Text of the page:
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Patient Educ Couns. 2019 Sep 4. pii: S0738-3991(19)30399-4. doi: 10.1016/j.pec.2019.09.003. [Epub ahead of print]

Patient-provider communication before and after implementation of the contraceptive decision support tool My Birth Control.

Author information

1
Department of Family & Community Medicine, University of California, San Francisco, USA. Electronic address: Kelsey.Holt@ucsf.edu.
2
Department of Obstetrics, Gynecology, & Reproductive Sciences, University of California, San Francisco, USA. Electronic address: Katrina.Kimport@ucsf.edu.
3
Department of Obstetrics, Gynecology, & Reproductive Sciences, University of California, San Francisco, USA; Department of Epidemiology & Biostatistics, University of California, San Francisco, USA. Electronic address: Miriam.Kuppermann@ucsf.edu.
4
Department of Family & Community Medicine, University of California, San Francisco, USA. Electronic address: judith.fitzpatrick89@gmail.com.
5
Department of Obstetrics, Gynecology, & Reproductive Sciences, University of California, San Francisco, USA. Electronic address: Jody.Steinauer@ucsf.edu.
6
Department of Family & Community Medicine, University of California, San Francisco, USA; Department of Obstetrics, Gynecology, & Reproductive Sciences, University of California, San Francisco, USA; Department of Epidemiology & Biostatistics, University of California, San Francisco, USA. Electronic address: Christine.Dehlendorf@ucsf.edu.

Abstract

OBJECTIVE:

To compare differences in patient-provider communication among patients who, prior to contraceptive counseling, used or did not use a decision support tool ("My Birth Control") which has educational and interactive modules and produces a provider printout with the patient's preferences.

METHODS:

As part of a cluster-randomized trial of the tool in four San Francisco safety net clinics, we collected and thematically analyzed 70 audio recordings of counseling visits (31 pre- and 39 post-tool implementation) from 15 providers randomized to the intervention.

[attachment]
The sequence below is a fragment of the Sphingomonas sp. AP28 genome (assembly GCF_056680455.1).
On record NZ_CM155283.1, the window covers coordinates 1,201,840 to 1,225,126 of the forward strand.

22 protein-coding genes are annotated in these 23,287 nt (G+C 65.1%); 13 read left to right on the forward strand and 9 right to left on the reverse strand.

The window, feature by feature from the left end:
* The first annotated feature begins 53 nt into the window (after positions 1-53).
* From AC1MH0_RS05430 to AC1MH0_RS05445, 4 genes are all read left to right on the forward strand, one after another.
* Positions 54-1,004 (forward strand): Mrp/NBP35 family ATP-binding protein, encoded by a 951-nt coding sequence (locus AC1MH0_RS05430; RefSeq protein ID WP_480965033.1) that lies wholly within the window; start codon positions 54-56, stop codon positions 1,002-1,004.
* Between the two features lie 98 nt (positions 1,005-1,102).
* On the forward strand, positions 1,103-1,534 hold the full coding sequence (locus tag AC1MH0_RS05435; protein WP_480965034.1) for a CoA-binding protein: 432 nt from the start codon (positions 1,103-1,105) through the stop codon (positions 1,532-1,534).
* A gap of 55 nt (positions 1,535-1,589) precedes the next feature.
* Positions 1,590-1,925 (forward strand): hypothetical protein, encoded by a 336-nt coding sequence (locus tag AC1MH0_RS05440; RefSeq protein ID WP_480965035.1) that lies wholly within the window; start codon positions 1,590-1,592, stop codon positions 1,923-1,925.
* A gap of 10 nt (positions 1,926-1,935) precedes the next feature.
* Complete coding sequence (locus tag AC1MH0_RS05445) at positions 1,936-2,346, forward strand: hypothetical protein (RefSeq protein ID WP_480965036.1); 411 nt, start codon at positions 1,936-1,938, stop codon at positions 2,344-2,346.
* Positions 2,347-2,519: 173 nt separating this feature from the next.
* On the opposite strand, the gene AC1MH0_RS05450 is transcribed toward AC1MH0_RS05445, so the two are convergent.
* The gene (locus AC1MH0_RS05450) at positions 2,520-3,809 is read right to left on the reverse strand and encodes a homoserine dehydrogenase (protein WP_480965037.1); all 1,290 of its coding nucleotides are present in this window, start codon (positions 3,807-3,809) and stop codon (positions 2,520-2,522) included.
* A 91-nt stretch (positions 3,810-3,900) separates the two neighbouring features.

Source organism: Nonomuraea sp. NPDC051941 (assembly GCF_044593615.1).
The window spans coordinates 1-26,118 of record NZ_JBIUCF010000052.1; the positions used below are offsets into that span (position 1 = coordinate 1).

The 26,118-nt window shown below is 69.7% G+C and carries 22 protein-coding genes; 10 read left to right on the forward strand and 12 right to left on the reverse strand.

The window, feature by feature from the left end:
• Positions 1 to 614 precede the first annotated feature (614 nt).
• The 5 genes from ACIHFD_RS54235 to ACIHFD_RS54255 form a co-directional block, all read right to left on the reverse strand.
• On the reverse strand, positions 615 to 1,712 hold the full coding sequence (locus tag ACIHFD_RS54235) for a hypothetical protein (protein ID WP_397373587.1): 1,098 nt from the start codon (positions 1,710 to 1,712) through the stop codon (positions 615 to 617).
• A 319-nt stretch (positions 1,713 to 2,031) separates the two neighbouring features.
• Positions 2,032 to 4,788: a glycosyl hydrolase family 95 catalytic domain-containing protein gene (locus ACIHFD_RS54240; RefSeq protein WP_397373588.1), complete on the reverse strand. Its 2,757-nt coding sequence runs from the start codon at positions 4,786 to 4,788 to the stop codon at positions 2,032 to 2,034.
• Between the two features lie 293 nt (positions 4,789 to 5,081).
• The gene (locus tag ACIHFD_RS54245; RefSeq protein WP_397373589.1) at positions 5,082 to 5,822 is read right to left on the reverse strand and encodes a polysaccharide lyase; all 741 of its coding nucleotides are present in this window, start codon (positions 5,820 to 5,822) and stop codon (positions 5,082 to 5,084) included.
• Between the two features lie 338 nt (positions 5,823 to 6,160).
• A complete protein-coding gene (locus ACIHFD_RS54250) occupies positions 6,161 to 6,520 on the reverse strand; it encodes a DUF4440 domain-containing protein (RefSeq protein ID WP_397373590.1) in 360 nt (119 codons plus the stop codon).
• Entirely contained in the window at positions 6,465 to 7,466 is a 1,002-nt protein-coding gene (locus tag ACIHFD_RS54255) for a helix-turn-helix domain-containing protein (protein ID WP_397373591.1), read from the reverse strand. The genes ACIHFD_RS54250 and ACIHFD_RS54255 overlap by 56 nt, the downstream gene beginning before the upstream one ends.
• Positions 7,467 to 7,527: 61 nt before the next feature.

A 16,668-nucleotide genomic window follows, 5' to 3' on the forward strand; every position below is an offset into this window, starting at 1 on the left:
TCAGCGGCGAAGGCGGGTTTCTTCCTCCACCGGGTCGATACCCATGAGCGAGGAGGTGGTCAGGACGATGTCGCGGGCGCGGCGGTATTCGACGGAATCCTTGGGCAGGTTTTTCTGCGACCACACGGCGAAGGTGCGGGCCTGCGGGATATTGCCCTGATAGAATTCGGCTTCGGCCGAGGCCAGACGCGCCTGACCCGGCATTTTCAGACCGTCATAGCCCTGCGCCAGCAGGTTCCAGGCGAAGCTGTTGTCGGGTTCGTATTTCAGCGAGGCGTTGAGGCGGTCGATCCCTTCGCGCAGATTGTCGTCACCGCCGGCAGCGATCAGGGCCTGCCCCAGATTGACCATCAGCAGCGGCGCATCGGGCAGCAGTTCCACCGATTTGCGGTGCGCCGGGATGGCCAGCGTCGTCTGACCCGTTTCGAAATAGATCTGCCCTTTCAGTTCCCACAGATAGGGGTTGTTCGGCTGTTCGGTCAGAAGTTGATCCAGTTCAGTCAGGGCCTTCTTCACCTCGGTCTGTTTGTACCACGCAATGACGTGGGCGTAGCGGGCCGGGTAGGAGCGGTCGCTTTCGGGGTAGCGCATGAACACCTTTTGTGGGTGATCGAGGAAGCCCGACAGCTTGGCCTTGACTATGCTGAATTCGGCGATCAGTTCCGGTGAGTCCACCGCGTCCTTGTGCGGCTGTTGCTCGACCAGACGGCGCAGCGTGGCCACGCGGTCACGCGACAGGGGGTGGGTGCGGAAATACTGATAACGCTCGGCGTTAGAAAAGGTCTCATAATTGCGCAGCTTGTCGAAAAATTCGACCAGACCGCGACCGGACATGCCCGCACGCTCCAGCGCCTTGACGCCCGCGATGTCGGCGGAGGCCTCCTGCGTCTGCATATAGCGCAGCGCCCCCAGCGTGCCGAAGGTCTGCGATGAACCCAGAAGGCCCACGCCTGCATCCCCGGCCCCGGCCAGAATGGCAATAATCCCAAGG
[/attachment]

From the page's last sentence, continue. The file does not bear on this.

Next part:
RESULTS:

Without the tool, most providers began by asking participants what method they were considering and focused counseling on that method or on directing patients towards long-acting reversible contraception; with the tool, most focused on reviewing and discussing multiple methods of interest to the participant as indicated on the printout. Discussion of patients' preferences for specific method features was not observed in pre-implementation recordings but was part of several post-implementation recordings. Several participants explicitly noted they had gained knowledge from the tool.

CONCLUSION:

Observed counseling differences suggest the tool may have a positive impact on patient-centeredness of contraceptive counseling, consistent with findings from the main study.

PRACTICE IMPLICATIONS:

My Birth Control shows potential for improving patient-centeredness in counseling without extensive provider training.

KEYWORDS:

Audio recordings; Contraceptive counseling; Decision support tools; Patient-provider communication; Shared decision making

PMID:
31537316
DOI:
10.1016/j.pec.2019.09.003

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